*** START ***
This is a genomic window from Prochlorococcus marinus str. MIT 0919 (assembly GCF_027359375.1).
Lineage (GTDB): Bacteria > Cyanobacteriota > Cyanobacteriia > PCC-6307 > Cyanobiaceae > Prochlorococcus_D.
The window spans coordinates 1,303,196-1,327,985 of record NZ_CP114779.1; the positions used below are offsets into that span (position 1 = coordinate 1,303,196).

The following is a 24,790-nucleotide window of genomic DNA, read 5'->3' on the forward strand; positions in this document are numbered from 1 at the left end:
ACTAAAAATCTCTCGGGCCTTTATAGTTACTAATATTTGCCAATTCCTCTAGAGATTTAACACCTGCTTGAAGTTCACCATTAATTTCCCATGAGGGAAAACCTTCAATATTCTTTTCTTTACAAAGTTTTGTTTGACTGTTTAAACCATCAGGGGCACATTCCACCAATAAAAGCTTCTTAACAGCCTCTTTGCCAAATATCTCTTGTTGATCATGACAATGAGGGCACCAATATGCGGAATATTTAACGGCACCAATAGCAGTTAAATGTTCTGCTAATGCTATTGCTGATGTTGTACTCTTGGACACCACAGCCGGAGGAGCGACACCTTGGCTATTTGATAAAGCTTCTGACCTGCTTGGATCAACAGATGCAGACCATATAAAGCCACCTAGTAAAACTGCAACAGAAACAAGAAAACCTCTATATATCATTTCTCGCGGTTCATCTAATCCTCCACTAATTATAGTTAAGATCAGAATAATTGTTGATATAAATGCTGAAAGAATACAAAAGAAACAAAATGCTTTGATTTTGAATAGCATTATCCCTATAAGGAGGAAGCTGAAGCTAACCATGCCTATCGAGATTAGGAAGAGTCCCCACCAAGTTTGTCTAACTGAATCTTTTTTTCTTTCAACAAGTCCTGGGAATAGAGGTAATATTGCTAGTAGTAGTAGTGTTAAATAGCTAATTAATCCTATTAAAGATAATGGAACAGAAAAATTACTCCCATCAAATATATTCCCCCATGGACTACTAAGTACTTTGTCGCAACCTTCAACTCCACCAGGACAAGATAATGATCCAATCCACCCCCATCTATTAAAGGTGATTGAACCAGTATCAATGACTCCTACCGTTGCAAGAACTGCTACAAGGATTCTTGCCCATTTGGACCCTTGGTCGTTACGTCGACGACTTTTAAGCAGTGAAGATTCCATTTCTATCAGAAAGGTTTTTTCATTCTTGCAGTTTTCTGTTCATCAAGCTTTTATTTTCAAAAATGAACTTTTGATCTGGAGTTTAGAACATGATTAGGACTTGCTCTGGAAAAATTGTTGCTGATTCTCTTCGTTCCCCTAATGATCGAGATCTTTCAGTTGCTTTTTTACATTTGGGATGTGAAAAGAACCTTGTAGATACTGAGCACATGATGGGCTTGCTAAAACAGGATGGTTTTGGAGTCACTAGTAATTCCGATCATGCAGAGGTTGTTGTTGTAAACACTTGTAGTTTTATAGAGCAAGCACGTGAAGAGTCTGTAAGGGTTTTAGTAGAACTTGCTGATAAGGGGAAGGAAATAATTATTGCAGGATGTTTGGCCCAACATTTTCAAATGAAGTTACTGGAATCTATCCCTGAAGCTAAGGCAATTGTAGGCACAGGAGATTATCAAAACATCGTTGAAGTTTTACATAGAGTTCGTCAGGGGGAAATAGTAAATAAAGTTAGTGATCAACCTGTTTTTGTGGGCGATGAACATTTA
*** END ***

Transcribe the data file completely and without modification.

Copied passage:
This is a genomic window from Prochlorococcus marinus str. MIT 0919 (assembly GCF_027359375.1).
Lineage (GTDB): Bacteria > Cyanobacteriota > Cyanobacteriia > PCC-6307 > Cyanobiaceae > Prochlorococcus_D.
The window spans coordinates 1,303,196-1,327,985 of record NZ_CP114779.1; the positions used below are offsets into that span (position 1 = coordinate 1,303,196).

The following is a 24,790-nucleotide window of genomic DNA, read 5'->3' on the forward strand; positions in this document are numbered from 1 at the left end:
ACTAAAAATCTCTCGGGCCTTTATAGTTACTAATATTTGCCAATTCCTCTAGAGATTTAACACCTGCTTGAAGTTCACCATTAATTTCCCATGAGGGAAAACCTTCAATATTCTTTTCTTTACAAAGTTTTGTTTGACTGTTTAAACCATCAGGGGCACATTCCACCAATAAAAGCTTCTTAACAGCCTCTTTGCCAAATATCTCTTGTTGATCATGACAATGAGGGCACCAATATGCGGAATATTTAACGGCACCAATAGCAGTTAAATGTTCTGCTAATGCTATTGCTGATGTTGTACTCTTGGACACCACAGCCGGAGGAGCGACACCTTGGCTATTTGATAAAGCTTCTGACCTGCTTGGATCAACAGATGCAGACCATATAAAGCCACCTAGTAAAACTGCAACAGAAACAAGAAAACCTCTATATATCATTTCTCGCGGTTCATCTAATCCTCCACTAATTATAGTTAAGATCAGAATAATTGTTGATATAAATGCTGAAAGAATACAAAAGAAACAAAATGCTTTGATTTTGAATAGCATTATCCCTATAAGGAGGAAGCTGAAGCTAACCATGCCTATCGAGATTAGGAAGAGTCCCCACCAAGTTTGTCTAACTGAATCTTTTTTTCTTTCAACAAGTCCTGGGAATAGAGGTAATATTGCTAGTAGTAGTAGTGTTAAATAGCTAATTAATCCTATTAAAGATAATGGAACAGAAAAATTACTCCCATCAAATATATTCCCCCATGGACTACTAAGTACTTTGTCGCAACCTTCAACTCCACCAGGACAAGATAATGATCCAATCCACCCCCATCTATTAAAGGTGATTGAACCAGTATCAATGACTCCTACCGTTGCAAGAACTGCTACAAGGATTCTTGCCCATTTGGACCCTTGGTCGTTACGTCGACGACTTTTAAGCAGTGAAGATTCCATTTCTATCAGAAAGGTTTTTTCATTCTTGCAGTTTTCTGTTCATCAAGCTTTTATTTTCAAAAATGAACTTTTGATCTGGAGTTTAGAACATGATTAGGACTTGCTCTGGAAAAATTGTTGCTGATTCTCTTCGTTCCCCTAATGATCGAGATCTTTCAGTTGCTTTTTTACATTTGGGATGTGAAAAGAACCTTGTAGATACTGAGCACATGATGGGCTTGCTAAAACAGGATGGTTTTGGAGTCACTAGTAATTCCGATCATGCAGAGGTTGTTGTTGTAAACACTTGTAGTTTTATAGAGCAAGCACGTGAAGAGTCTGTAAGGGTTTTAGTAGAACTTGCTGATAAGGGGAAGGAAATAATTATTGCAGGATGTTTGGCCCAACATTTTCAAATGAAGTTACTGGAATCTATCCCTGAAGCTAAGGCAATTGTAGGCACAGGAGATTATCAAAACATCGTTGAAGTTTTACATAGAGTTCGTCAGGGGGAAATAGTAAATAAAGTTAGTGATCAACCTGTTTTTGTGGGCGATGAACATTTA